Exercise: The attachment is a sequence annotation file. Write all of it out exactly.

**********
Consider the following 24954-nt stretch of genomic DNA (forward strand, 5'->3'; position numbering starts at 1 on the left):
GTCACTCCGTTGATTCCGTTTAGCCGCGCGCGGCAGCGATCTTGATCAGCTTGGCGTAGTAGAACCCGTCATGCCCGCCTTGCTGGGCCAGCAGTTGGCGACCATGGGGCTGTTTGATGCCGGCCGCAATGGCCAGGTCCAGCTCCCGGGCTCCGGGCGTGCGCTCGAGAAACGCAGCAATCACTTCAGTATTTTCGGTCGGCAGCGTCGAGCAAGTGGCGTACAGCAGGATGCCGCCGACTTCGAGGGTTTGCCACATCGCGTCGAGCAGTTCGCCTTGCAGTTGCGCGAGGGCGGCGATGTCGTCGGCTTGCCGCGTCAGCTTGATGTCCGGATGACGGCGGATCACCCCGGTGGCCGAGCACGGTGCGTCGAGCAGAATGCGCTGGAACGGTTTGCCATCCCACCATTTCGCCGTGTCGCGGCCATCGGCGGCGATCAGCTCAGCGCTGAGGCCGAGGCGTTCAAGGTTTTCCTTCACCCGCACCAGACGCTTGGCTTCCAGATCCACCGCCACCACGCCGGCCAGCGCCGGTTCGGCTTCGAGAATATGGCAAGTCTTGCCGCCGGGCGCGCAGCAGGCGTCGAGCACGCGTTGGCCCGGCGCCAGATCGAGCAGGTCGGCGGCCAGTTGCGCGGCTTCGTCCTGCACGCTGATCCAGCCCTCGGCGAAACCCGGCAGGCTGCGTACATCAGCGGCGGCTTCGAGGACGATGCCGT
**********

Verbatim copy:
Consider the following 24954-nt stretch of genomic DNA (forward strand, 5'->3'; position numbering starts at 1 on the left):
GTCACTCCGTTGATTCCGTTTAGCCGCGCGCGGCAGCGATCTTGATCAGCTTGGCGTAGTAGAACCCGTCATGCCCGCCTTGCTGGGCCAGCAGTTGGCGACCATGGGGCTGTTTGATGCCGGCCGCAATGGCCAGGTCCAGCTCCCGGGCTCCGGGCGTGCGCTCGAGAAACGCAGCAATCACTTCAGTATTTTCGGTCGGCAGCGTCGAGCAAGTGGCGTACAGCAGGATGCCGCCGACTTCGAGGGTTTGCCACATCGCGTCGAGCAGTTCGCCTTGCAGTTGCGCGAGGGCGGCGATGTCGTCGGCTTGCCGCGTCAGCTTGATGTCCGGATGACGGCGGATCACCCCGGTGGCCGAGCACGGTGCGTCGAGCAGAATGCGCTGGAACGGTTTGCCATCCCACCATTTCGCCGTGTCGCGGCCATCGGCGGCGATCAGCTCAGCGCTGAGGCCGAGGCGTTCAAGGTTTTCCTTCACCCGCACCAGACGCTTGGCTTCCAGATCCACCGCCACCACGCCGGCCAGCGCCGGTTCGGCTTCGAGAATATGGCAAGTCTTGCCGCCGGGCGCGCAGCAGGCGTCGAGCACGCGTTGGCCCGGCGCCAGATCGAGCAGGTCGGCGGCCAGTTGCGCGGCTTCGTCCTGCACGCTGATCCAGCCCTCGGCGAAACCCGGCAGGCTGCGTACATCAGCGGCGGCTTCGAGGACGATGCCGT